Q13 FOX Season of Giving

Safer Schools: Seattle Public Schools can track police and fire calls in real time

SEATTLE  -- Say there is a robbery and a suspect is on the loose. Seattle police may not be the only ones keeping track of what’s going on.

Mike Wells is on the front lines of disseminating information but he’s not in law enforcement -- he works for Seattle Public Schools.

“We have two-way communications with SPD,” Wells said.

Any time a serious call comes in within a half a mile radius of any Seattle school, administrators are alerted immediately.

“If SPD is busy dealing with the incident and hadn’t had an opportunity to let us know, we are ahead of the game,” Wells said.

The technology they are using is called Safepoint and it allows SPS to see police and fire data in real time.

“If it’s a bank robbery that’s within two or three blocks of the schools, we have to alert several schools,” Wells said.

That way if kids are outside, they can rush back in and, depending on what’s going on the district, could even help police find suspects with their cameras.

“We were able to direct SPD 'somebody left westbound,'" Wells said.

Wells says this kind of codependency among schools and police is unique and smart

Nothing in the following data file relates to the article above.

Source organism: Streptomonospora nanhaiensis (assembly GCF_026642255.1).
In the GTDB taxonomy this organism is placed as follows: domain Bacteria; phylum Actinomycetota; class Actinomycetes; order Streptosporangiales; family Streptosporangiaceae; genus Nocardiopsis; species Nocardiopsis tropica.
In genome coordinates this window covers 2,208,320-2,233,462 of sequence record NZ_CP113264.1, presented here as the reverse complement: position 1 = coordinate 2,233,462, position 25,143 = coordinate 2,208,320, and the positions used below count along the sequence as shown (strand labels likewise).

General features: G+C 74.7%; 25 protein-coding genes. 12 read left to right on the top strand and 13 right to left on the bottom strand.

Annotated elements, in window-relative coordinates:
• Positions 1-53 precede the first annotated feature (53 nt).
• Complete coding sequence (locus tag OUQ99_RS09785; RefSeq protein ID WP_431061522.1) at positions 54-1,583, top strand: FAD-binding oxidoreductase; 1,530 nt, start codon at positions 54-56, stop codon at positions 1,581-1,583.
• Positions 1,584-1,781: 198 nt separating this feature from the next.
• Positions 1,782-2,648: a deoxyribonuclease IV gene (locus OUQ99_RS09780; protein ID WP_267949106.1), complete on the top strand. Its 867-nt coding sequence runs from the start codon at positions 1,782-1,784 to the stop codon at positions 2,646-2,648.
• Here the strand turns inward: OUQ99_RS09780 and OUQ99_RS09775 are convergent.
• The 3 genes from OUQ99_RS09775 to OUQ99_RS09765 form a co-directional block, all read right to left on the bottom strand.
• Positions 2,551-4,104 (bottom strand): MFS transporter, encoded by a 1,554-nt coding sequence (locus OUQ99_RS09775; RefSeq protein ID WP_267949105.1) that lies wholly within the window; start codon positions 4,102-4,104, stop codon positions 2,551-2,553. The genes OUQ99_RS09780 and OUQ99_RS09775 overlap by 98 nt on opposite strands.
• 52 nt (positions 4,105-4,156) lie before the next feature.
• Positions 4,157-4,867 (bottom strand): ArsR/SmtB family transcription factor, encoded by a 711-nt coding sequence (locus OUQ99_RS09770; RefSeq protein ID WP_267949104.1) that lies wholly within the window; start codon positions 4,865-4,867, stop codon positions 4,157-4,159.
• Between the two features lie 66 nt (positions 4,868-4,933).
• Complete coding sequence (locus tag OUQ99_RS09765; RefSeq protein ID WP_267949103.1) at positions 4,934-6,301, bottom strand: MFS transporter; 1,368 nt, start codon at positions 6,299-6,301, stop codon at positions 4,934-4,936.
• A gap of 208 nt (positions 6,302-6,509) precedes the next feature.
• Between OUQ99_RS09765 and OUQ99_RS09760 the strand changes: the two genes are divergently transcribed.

“If they need something, they can come to us and vice versa,” Wells said.

SPS has more than 1,400 cameras at their schools that they can watch in real time 24/7.

Wells says people try to break into schools after hours all the time but their network of cameras often lead to arrests.

“It does because we can actually identify them with the cameras,” Wells said.

It’s also another way to quickly locate a school shooter if it ever happened.

“It scares me but I know we are doing the best we can,” Wells said.

If a school is under attack, the security staff from the district’s headquarters can monitor what’s happening in real time.

They can pull up a map of a school to get an inside look at specific parts of a school.

“If they say he’s on the north stairwell, then I can go to the north end of the school and pop that camera -- it shows me that stairwell,” Wells said.

It’s extra eyes and ears that many may not know is there.